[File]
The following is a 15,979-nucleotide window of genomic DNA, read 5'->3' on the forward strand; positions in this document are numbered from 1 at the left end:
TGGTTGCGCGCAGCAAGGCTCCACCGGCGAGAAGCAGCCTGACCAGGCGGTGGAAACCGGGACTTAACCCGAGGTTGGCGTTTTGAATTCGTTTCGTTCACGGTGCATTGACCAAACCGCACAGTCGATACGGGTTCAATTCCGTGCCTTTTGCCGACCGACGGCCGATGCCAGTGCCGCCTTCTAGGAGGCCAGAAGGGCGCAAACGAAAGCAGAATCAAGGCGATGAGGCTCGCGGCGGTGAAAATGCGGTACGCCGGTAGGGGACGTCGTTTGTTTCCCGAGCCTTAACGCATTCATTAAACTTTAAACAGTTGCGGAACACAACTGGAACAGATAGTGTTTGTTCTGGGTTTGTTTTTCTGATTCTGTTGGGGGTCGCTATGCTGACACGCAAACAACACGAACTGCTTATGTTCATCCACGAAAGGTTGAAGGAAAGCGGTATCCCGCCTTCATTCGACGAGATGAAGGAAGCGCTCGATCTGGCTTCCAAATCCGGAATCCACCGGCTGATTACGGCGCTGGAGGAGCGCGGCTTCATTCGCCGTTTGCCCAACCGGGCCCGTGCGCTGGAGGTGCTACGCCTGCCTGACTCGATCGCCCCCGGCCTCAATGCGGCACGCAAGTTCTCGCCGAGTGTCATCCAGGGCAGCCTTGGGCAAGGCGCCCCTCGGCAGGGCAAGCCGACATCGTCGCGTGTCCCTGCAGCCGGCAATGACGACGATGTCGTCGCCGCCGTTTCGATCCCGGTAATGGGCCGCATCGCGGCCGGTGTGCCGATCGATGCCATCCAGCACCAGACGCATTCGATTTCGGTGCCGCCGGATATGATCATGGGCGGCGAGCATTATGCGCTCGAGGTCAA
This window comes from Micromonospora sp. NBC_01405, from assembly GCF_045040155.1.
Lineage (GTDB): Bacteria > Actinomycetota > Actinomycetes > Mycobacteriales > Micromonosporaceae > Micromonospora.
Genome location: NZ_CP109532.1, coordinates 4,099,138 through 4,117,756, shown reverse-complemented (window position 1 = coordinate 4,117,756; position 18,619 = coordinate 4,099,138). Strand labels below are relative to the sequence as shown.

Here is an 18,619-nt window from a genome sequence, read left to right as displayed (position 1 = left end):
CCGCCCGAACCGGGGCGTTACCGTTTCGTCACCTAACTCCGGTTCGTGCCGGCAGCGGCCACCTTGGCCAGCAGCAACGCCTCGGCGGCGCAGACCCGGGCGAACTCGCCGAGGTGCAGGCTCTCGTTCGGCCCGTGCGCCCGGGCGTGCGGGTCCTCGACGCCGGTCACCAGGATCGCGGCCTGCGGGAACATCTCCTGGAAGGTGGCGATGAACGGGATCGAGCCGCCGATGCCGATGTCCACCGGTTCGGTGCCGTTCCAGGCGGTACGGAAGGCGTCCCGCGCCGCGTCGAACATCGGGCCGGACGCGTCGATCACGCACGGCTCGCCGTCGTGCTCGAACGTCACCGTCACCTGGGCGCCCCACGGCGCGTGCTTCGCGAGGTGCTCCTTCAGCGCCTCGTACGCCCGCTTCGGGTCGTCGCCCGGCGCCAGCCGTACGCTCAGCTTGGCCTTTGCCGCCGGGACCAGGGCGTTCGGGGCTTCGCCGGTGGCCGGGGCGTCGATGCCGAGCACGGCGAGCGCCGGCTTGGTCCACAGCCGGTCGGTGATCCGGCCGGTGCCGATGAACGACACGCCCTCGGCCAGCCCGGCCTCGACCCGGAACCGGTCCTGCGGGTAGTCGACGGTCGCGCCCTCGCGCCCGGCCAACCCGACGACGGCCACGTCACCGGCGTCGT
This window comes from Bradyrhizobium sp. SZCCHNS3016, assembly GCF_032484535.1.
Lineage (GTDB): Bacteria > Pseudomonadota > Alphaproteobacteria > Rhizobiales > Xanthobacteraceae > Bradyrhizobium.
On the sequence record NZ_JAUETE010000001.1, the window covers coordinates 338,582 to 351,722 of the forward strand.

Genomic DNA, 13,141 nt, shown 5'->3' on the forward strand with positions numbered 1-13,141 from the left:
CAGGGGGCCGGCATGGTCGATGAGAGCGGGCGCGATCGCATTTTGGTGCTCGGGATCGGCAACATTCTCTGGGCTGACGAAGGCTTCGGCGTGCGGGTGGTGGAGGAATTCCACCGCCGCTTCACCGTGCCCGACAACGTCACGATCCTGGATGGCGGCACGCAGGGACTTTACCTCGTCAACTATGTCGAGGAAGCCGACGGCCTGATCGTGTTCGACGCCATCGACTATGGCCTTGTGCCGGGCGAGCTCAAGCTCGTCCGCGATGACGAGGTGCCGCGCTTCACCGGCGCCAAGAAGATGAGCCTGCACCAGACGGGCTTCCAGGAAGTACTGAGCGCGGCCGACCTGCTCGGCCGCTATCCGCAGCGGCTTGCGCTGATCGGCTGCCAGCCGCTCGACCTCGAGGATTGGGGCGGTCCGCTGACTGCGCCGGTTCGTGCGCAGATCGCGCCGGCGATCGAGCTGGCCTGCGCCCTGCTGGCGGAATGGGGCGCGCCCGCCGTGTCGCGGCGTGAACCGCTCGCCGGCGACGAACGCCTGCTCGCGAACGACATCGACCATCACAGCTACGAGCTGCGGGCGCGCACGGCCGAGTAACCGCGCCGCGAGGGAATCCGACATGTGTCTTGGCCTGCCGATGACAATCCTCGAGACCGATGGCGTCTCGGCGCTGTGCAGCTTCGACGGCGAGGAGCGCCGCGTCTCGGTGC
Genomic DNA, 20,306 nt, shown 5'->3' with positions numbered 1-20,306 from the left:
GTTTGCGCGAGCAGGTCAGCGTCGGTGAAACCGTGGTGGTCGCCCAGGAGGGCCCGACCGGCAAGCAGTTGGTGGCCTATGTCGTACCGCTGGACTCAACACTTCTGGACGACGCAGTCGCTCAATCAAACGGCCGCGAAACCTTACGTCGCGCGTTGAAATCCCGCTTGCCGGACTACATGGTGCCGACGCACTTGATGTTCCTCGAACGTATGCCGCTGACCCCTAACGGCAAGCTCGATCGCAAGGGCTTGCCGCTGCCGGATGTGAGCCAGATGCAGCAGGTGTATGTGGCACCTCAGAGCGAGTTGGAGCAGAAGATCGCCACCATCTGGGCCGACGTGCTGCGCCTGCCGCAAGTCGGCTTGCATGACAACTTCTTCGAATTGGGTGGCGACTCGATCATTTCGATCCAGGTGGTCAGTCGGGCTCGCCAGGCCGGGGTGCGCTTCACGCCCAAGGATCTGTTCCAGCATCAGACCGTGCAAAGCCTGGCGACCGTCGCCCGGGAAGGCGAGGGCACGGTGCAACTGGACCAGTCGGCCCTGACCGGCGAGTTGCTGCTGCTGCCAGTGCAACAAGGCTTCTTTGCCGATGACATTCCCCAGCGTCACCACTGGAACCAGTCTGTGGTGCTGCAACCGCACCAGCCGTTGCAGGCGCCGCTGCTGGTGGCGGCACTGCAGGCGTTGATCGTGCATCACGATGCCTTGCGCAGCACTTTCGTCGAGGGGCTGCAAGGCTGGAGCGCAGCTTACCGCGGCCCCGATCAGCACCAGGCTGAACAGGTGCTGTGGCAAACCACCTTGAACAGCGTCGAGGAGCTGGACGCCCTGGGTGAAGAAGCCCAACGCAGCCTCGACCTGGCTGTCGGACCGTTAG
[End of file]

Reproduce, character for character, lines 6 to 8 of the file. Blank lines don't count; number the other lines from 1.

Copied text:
Here is an 18,619-nt window from a genome sequence, read left to right as displayed (position 1 = left end):
CCGCCCGAACCGGGGCGTTACCGTTTCGTCACCTAACTCCGGTTCGTGCCGGCAGCGGCCACCTTGGCCAGCAGCAACGCCTCGGCGGCGCAGACCCGGGCGAACTCGCCGAGGTGCAGGCTCTCGTTCGGCCCGTGCGCCCGGGCGTGCGGGTCCTCGACGCCGGTCACCAGGATCGCGGCCTGCGGGAACATCTCCTGGAAGGTGGCGATGAACGGGATCGAGCCGCCGATGCCGATGTCCACCGGTTCGGTGCCGTTCCAGGCGGTACGGAAGGCGTCCCGCGCCGCGTCGAACATCGGGCCGGACGCGTCGATCACGCACGGCTCGCCGTCGTGCTCGAACGTCACCGTCACCTGGGCGCCCCACGGCGCGTGCTTCGCGAGGTGCTCCTTCAGCGCCTCGTACGCCCGCTTCGGGTCGTCGCCCGGCGCCAGCCGTACGCTCAGCTTGGCCTTTGCCGCCGGGACCAGGGCGTTCGGGGCTTCGCCGGTGGCCGGGGCGTCGATGCCGAGCACGGCGAGCGCCGGCTTGGTCCACAGCCGGTCGGTGATCCGGCCGGTGCCGATGAACGACACGCCCTCGGCCAGCCCGGCCTCGACCCGGAACCGGTCCTGCGGGTAGTCGACGGTCGCGCCCTCGCGCCCGGCCAACCCGACGACGGCCACGTCACCGGCGTCGT
This window comes from Bradyrhizobium sp. SZCCHNS3016, assembly GCF_032484535.1.